March 11, 2008
How can fire help a desert toad that breeds in wetlands? The Nature Conservancy of Nevada is answering that question in the Mojave Desert — a seemingly inhospitable place for a water-dependent amphibian.
The Conservancy is conducting prescribed burns along the Mojave Desert wetlands of the Amargosa River in hopes of restoring the area’s rare and unique species.
Chief among this wildlife is the Amargosa toad, whose numbers have drastically declined because its breeding pools and wetlands have been choked by cattails and reeds. And thus far, the first Torrance Ranch burn has proven amazingly successful.
Read the complete story at The Nature Conservancy.
August 27, 2007
State botanist keeps his eye on Nevada’s rare flora
By Bob Conrad
Third-graders in Huntsville, Alabama are singing a new song. It goes: “The roots on the plant go root, root, root, mostly in Madison County.” It’s sung to the melody of “Wheels on the Bus.” The children are vocalizing about the Morefield leather flower, Clematis morefieldii, an endangered plant found only in Alabama’s Madison County.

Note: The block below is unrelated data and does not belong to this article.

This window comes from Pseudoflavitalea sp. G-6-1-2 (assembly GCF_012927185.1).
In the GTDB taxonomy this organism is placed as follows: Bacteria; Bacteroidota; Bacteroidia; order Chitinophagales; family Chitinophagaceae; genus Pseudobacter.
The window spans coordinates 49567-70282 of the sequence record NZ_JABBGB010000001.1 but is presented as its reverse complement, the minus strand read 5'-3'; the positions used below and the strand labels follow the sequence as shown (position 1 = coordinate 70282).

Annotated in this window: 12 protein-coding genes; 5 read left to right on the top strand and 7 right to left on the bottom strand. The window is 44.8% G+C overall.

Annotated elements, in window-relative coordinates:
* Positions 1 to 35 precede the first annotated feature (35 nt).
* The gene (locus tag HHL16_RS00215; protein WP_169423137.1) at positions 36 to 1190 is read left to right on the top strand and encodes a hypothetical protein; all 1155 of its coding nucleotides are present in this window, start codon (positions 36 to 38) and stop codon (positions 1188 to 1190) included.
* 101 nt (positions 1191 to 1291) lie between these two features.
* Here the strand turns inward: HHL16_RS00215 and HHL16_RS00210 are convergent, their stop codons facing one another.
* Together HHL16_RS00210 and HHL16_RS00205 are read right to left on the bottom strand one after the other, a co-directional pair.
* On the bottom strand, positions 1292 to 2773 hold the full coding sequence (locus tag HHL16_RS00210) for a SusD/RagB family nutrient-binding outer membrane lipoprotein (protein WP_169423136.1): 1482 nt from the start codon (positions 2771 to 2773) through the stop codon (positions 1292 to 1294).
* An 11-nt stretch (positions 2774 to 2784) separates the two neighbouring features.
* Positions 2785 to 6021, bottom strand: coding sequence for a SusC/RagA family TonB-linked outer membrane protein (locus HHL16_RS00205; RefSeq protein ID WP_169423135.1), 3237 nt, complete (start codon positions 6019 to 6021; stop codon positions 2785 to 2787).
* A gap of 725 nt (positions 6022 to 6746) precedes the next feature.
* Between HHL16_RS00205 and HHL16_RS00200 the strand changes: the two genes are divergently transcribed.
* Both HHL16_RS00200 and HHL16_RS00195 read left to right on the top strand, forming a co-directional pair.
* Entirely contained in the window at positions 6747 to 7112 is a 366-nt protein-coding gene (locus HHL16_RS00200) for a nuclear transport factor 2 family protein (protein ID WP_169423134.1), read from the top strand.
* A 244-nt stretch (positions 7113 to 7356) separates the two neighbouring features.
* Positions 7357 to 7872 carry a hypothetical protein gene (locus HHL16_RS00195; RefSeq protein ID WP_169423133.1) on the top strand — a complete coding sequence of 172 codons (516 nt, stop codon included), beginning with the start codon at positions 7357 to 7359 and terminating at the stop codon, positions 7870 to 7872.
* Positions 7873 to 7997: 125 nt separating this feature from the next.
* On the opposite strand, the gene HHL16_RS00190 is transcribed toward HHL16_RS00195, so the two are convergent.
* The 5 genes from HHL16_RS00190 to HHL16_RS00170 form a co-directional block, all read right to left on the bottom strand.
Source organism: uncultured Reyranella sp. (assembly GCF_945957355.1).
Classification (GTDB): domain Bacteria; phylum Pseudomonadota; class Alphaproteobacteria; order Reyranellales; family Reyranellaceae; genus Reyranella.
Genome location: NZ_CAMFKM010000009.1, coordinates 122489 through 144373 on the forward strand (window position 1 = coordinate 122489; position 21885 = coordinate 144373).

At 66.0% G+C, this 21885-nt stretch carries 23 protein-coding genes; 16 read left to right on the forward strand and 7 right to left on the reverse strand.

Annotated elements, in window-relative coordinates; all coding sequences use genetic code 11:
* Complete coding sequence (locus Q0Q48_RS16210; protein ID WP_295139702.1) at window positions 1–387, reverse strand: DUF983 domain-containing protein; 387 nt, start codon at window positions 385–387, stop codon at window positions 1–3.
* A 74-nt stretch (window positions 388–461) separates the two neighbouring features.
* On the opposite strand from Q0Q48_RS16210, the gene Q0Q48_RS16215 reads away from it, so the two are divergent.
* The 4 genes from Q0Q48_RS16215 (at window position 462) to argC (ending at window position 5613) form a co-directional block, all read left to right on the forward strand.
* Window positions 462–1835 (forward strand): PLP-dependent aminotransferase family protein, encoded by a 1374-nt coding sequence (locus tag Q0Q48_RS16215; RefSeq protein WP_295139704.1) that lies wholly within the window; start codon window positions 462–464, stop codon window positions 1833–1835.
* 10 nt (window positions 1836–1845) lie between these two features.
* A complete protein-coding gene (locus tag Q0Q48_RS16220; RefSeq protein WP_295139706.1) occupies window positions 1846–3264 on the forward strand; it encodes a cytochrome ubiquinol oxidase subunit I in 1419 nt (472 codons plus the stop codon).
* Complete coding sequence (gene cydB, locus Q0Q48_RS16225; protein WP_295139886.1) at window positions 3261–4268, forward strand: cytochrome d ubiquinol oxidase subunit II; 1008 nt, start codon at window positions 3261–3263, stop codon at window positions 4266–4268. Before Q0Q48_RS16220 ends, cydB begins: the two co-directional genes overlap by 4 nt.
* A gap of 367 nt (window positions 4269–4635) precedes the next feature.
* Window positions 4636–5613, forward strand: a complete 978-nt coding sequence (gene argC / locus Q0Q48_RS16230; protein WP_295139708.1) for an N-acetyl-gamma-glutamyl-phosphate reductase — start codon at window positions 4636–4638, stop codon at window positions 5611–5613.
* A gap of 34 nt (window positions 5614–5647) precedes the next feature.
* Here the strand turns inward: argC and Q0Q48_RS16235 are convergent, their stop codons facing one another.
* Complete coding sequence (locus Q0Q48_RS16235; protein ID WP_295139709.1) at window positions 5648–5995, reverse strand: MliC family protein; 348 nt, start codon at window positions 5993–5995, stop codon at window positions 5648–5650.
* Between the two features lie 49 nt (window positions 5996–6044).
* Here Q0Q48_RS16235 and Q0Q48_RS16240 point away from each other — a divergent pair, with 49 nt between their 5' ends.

This spring Southern Nevada’s Nellis Air Force Base received a permit from the Nevada Division of Forestry for new construction on a portion of the Air Force’s property. More than 200 acres, however, will remain undeveloped for the sole purpose of protecting a plant found only in the Las Vegas area—the Las Vegas bearpoppy, Arctomecon californica. Read the rest of this entry »
March 19, 2007
Las Vegas bearpoppy habitat to be preserved at Nellis Air Force Base under new agreement with Nevada Division of Forestry
LAS VEGAS–If the Las Vegas bearpoppy could speak, it might say, “thank you.”
Under a new permit granted by the Nevada Division of Forestry for the Nellis Air Force Base to develop a portion of the base’s land, the Air Force will set aside more than 230 acres for permanent bearpoppy habitat. Read the rest of this entry »